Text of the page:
“It’s very dangerous for Democrats to have abortion funding in the COVID relief bill and giving Republicans this ammunition,” she said. 

A massive COVID relief package under consideration by the Senate this week does not contain pro-life funding protections--thus possibly allowing for increased funding of abortion coverage and abortion providers. House Democrats rejected pro-life amendments to the bill that would have established safeguards against abortion funding.

“Republicans know it’s a winning issue. Abortion extremisim is not helping the Democrats at all,” Day said of pro-life issues.

A majority of respondents in the CPAC straw poll selected former President Donald Trump as their choice for the Republican Party’s 2024 presidential nomination. Trump addressed the conference on Sunday, repeating his claim that he won the 2020 presidential election but without offering any evidence.

Leading Christian adoption agency changes policy, will now work with same-sex couples nationwide

Washington D.C., Mar 2, 2021 / 03:00 pm (CNA).- A leading Christian adoption agency will now work with same-sex couples looking to foster or adopt children, in a change of its nationwide policy reported on Monday.

Bethany Christian Services, which is the largest Protestant adoption and foster care agency in the United States, has updated its inclusivity policy on matching children with same-sex couples. The new “nationwide policy of inclusivity” will “serve all families across Bethany's core service lines.” 

In addition, the new policy also removes the agency’s 2007 statement that “God’s design for the family is a covenant and lifelong marriage of one man and one woman,” according to the New York Times.

After a 2019 lawsuit, Bethany Christian Services began placing children with same-sex couples in 12 states, including in Michigan. Its updated policy extends this practice to all of its locations in the United States. Meanwhile, Catholic adoption agencies in several states have closed rather than comply with mandates that they work with same-sex couples.

Bethany said that it “recognizes that Christians of mutual good faith can reasonably disagree on various doctrinal issues, about which Bethany does not maintain an organizational position.” 

In an email to its employees, Bethany said that its new policy was approved by the agency’s board of directors in January, after about a decade of discernment on the issue.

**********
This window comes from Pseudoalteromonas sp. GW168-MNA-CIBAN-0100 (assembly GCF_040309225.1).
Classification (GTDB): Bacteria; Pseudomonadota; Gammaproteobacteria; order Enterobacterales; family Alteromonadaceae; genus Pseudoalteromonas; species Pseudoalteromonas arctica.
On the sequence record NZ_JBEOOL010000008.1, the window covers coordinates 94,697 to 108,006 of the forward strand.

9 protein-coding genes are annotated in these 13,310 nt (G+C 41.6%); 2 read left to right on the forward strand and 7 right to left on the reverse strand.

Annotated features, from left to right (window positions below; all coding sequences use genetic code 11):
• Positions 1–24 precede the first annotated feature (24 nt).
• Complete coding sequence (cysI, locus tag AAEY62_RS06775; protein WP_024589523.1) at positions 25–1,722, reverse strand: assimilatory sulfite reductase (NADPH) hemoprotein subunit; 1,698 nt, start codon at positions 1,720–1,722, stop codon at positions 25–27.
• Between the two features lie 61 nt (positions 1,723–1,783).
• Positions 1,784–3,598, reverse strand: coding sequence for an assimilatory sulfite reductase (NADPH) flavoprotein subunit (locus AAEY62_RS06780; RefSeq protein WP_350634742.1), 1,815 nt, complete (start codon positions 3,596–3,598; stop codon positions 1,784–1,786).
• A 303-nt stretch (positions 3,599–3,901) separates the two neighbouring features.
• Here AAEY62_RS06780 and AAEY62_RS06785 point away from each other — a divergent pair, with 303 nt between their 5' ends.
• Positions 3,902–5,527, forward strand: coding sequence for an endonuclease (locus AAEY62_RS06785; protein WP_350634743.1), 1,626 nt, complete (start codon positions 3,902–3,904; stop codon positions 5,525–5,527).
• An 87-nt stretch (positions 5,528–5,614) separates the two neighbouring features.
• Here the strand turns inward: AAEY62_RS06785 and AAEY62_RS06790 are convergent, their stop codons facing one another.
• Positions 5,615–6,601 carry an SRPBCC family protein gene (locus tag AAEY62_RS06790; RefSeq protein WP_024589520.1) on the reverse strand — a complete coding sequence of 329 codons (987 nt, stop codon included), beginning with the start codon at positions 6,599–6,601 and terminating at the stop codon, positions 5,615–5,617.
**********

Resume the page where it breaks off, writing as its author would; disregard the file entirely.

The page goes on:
The agency’s headquarters is in Grand Rapids, Michigan, and it has offices in 32 U.S. states as well as seven countries in Europe, South and Central America, and Africa.

Nathan Bult, the senior vice president of public and government affairs at Bethany, told CNA in a statement that “faith in Jesus is the core of our mission,” and that “Bethany Christian Services has never wavered from our mission of demonstrating the love and compassion of Jesus to Children and families.” 

“We help families stay together, we reunify families who are separated, and we help vulnerable children find safe, stable homes when they cannot remain in their own,” said Bult. 

Placing children in stable homes is the key to Bethany’s mission despite any doctrinal concerns, Bult said. 

“We acknowledge that discussions about doctrine are important, but our sole job is to determine if a family can provide a safe, stable environment for children,” said the statement. 

“Unlike many other child and family welfare organizations, Bethany is committed to partnering with churches to find as many families for vulnerable children as possible, and we seek to place children with families that share our mission,” the organization stated. “We believe that Christians with diverse beliefs can unify around our mission of demonstrating the love and compassion of Jesus. It's an ambitious mission, and we can only accomplish it together.”

In 2018, the city of Philadelphia suspended its contracts with both Bethany Christian Services and Catholic Social Services of the archdiocese, due to their refusal to work with same-sex couples. The city had enacted a nondiscrimination ordinance, and also oversees the entire foster care system.

No same-sex couple had approached Catholic Social Services for foster care placement. There are numerous foster care agencies in Philadelphia that will work with same-sex couples.

Shortly after suspending these contracts, the city put out a call for additional foster homes due to increased demand for services. 

While Bethany Christian amended its policy and began working with same-sex couples, Catholic Social Services maintained that it could not do so according to the Church’s teaching on the family.

Sharonell Fulton and Toni Simms-Busch, two foster mothers from Philadelphia who worked with Catholic Social Services, sued the city of Philadelphia over the severed contract. 

The Supreme Court heard arguments in Fulton v. City of Philadelphia back in November, and is expected to decide on the case later in 2021. 

Catholic Charities in several states have had to end their adoption and foster care programs, due to state and local mandates that agencies work with same-sex couples. 

In 2010, Catholic Charities D.C. shuttered its adoption program because of the city’s law redefining marriage, and in subsequent years Catholic adoption programs stopped in other states such as New York, Illinois, and Pennsylvania.

Legislation repealing faith-based exemptions for adoption and foster care agencies passed the Virginia house of delegates in February, and is under consideration in the state senate.